Julio Díaz

Julio Díaz

Julio Díaz
Cargo

Co-director of the Reference Unit on Climate Change, Health and Urban Environment of the Instituto de Salud Carlos III and scientific coordinator of the Observatory on Health and Climate Change

Increasing proportion of older people exposed to heat that is hazardous to their health

Twenty-three per cent of the world's population over the age of 69 will be living with acute heat exposure by 2050, compared to 14 per cent in 2020, according to a study published in Nature Communications. The research highlights southern Europe, parts of North and South America, Southeast Asia and all of Australia as areas of ‘increasing stress’, where higher heat exposure overlaps with an increasingly ageing population. The effects will be most severe in Asia and Africa, according to the study. 

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Spain and extreme weather events: the Health and Climate Change Observatory needs to be set up as a matter of urgency

On the eve of an episode of unusually high temperatures for this time of year, it is time to take stock of the summer we have experienced, characterised by a succession of extreme weather phenomena in the form of heat waves, drought and torrential rains. The seriousness and complexity of these problems and their repercussions in many areas, especially on health, make it urgent to set up the Health and Climate Change Observatory approved last July, with a stable and independent structure.

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Researching the health effects of high temperatures goes beyond estimating deaths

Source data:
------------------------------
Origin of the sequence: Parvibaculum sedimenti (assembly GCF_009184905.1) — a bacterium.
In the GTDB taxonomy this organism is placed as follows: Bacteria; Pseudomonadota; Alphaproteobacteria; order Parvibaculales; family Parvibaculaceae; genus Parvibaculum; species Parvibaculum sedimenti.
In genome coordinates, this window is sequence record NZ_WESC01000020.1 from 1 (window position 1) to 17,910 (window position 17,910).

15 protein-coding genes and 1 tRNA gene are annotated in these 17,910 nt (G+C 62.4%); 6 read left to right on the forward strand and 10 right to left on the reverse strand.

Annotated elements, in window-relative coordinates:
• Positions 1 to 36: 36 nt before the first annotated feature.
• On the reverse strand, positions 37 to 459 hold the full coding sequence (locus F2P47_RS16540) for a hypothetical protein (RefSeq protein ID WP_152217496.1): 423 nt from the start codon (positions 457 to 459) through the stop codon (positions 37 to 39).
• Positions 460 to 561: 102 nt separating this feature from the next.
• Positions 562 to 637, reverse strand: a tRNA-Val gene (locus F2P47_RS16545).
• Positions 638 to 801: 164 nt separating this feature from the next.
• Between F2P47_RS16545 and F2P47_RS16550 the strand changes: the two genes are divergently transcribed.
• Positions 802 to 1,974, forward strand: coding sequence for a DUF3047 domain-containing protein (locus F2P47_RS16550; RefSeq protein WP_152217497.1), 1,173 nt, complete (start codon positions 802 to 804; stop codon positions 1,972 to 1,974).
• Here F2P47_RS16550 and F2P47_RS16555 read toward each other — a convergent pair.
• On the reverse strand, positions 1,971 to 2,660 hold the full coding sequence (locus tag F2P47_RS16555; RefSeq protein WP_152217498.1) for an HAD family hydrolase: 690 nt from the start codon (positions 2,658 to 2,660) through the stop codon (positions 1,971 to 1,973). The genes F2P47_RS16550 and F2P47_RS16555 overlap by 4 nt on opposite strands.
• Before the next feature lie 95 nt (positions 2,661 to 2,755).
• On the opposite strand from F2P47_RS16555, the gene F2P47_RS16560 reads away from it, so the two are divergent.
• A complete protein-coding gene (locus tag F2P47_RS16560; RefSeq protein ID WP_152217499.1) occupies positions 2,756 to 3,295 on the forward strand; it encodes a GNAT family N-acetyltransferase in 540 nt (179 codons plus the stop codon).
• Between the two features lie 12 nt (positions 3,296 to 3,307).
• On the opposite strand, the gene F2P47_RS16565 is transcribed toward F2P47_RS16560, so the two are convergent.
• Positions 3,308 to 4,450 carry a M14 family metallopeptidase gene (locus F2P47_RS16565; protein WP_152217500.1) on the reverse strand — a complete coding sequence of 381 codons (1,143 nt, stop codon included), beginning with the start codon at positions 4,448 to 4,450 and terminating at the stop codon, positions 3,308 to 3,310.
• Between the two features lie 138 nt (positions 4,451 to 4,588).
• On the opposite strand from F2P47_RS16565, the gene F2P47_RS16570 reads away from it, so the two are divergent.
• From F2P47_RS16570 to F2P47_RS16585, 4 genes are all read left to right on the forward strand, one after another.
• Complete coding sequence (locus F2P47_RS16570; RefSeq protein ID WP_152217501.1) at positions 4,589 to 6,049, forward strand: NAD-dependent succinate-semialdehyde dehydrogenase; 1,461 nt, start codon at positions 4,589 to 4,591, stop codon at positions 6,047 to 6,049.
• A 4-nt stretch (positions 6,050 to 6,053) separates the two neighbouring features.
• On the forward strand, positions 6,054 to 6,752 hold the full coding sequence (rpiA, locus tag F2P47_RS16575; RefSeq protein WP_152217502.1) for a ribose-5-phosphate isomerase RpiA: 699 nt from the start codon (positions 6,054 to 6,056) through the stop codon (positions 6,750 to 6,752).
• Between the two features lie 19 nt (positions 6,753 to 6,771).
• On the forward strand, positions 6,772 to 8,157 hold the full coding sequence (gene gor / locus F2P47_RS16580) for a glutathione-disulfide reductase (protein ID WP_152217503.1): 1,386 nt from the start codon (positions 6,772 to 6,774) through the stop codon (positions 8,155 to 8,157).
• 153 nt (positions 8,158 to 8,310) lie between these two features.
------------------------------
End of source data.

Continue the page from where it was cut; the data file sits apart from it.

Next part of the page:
Counting deaths attributable to the effects of high temperatures is basic as a public health surveillance tool, but it should not become the only research objective. It is necessary to know why the population in some places adapts better than others to heat waves, what variables influence them, and to modify them when possible.

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Climate emergency means public health crisis

Last week saw the conclusion of the XL Annual Meeting of the Spanish Society of Epidemiology under the theme: "Challenges of the 21st Century: Environment, Climate Change and Social Inequalities". Climate change is the most important environmental challenge with an impact on public health facing society today. It is also a social challenge, as it further accentuates inequalities and inequities in health.

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